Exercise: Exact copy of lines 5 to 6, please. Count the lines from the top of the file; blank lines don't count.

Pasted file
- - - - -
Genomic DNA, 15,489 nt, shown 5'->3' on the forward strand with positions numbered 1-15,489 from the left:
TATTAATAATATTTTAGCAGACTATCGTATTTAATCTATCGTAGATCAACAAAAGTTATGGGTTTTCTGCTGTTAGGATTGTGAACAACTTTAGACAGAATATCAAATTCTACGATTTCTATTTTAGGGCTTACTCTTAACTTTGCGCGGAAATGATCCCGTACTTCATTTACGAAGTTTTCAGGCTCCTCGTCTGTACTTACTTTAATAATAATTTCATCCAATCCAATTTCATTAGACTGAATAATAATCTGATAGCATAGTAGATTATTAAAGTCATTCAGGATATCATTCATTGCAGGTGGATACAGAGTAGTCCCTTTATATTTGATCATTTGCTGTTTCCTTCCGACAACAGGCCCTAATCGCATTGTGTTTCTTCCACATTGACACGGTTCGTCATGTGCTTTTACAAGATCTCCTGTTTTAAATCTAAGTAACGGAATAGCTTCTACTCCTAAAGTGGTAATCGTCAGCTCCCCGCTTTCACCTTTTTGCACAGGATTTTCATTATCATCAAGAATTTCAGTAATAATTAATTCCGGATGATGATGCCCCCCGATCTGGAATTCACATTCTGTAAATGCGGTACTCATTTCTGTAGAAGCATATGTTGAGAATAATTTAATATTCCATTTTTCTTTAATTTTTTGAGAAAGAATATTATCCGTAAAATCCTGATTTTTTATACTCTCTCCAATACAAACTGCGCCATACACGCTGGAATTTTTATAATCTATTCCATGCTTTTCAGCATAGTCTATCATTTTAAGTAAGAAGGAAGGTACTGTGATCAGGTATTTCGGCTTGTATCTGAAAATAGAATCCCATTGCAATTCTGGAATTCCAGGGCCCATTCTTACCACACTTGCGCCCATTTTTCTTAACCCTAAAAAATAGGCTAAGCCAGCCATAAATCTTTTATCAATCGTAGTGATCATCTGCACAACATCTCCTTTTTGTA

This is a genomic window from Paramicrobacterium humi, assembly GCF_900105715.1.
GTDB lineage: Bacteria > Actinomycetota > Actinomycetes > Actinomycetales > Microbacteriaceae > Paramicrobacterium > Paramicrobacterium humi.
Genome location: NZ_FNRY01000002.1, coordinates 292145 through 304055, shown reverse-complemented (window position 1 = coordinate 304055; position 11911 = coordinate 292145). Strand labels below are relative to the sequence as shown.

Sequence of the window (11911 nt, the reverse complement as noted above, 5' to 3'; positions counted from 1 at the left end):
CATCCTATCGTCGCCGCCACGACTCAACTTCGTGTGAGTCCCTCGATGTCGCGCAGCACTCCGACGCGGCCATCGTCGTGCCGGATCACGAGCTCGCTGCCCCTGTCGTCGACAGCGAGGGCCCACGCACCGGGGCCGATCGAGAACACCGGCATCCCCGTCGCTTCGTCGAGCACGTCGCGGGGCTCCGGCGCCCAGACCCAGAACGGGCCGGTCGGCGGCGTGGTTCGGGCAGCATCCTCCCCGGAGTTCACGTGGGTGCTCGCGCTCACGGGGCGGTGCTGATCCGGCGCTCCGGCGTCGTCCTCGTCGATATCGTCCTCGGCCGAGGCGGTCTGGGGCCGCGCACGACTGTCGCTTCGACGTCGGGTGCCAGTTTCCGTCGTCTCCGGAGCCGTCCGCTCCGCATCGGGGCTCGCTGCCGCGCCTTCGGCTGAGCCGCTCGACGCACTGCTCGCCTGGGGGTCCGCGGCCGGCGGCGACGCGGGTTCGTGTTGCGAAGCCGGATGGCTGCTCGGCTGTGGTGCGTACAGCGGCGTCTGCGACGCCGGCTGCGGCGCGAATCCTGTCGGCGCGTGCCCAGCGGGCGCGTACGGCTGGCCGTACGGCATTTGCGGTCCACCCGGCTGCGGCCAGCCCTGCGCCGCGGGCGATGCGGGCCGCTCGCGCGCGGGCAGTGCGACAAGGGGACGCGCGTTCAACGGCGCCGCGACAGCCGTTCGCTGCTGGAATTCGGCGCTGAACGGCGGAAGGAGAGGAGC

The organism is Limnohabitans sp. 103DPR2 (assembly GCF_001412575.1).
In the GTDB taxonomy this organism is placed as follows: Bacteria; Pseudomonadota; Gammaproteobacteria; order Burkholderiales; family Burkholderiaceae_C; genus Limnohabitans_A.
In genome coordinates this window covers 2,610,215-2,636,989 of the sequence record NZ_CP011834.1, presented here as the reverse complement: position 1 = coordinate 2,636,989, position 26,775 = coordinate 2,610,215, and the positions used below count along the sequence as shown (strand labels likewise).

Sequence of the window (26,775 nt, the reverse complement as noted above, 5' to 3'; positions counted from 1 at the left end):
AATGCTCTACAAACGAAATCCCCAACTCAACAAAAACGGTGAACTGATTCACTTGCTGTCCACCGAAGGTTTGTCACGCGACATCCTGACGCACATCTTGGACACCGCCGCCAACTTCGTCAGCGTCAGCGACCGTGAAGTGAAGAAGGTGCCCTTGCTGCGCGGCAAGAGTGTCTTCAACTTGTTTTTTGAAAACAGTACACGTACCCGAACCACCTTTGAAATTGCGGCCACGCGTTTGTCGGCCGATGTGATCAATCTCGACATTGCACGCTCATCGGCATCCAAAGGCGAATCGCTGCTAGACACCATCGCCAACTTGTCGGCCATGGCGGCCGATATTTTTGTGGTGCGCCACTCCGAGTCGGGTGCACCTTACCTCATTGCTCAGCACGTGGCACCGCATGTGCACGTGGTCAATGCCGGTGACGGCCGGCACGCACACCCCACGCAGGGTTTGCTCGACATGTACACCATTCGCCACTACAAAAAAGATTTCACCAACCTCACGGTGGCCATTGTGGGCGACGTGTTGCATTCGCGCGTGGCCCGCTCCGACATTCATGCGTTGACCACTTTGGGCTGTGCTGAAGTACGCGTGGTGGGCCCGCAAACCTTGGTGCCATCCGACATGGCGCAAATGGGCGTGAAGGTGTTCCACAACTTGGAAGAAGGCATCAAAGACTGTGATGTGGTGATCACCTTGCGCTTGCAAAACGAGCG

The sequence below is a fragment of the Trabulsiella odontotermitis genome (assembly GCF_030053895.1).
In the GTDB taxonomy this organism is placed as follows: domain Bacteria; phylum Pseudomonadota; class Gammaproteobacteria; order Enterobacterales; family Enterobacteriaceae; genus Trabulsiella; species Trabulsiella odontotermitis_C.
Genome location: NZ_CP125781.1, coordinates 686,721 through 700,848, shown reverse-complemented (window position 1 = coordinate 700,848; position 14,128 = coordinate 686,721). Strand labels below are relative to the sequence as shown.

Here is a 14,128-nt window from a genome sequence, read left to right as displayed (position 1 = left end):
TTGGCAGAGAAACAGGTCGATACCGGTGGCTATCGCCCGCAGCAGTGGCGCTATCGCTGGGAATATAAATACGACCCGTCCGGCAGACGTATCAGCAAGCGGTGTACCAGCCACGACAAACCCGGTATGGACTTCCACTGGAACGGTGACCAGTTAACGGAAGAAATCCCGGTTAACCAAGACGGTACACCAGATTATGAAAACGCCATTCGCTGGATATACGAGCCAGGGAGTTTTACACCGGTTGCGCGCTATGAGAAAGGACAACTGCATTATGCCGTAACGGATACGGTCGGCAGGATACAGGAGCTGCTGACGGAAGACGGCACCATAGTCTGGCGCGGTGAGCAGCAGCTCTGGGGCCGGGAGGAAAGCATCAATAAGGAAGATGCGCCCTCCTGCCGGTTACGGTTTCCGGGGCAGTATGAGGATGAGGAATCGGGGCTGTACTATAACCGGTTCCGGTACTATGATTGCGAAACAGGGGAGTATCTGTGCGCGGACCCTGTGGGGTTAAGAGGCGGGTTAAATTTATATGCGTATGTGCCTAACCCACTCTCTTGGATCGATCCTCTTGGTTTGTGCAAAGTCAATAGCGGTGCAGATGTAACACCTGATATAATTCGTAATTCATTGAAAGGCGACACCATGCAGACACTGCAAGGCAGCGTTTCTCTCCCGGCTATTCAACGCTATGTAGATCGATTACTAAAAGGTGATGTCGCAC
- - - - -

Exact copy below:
Genome location: NZ_FNRY01000002.1, coordinates 292145 through 304055, shown reverse-complemented (window position 1 = coordinate 304055; position 11911 = coordinate 292145). Strand labels below are relative to the sequence as shown.

Sequence of the window (11911 nt, the reverse complement as noted above, 5' to 3'; positions counted from 1 at the left end):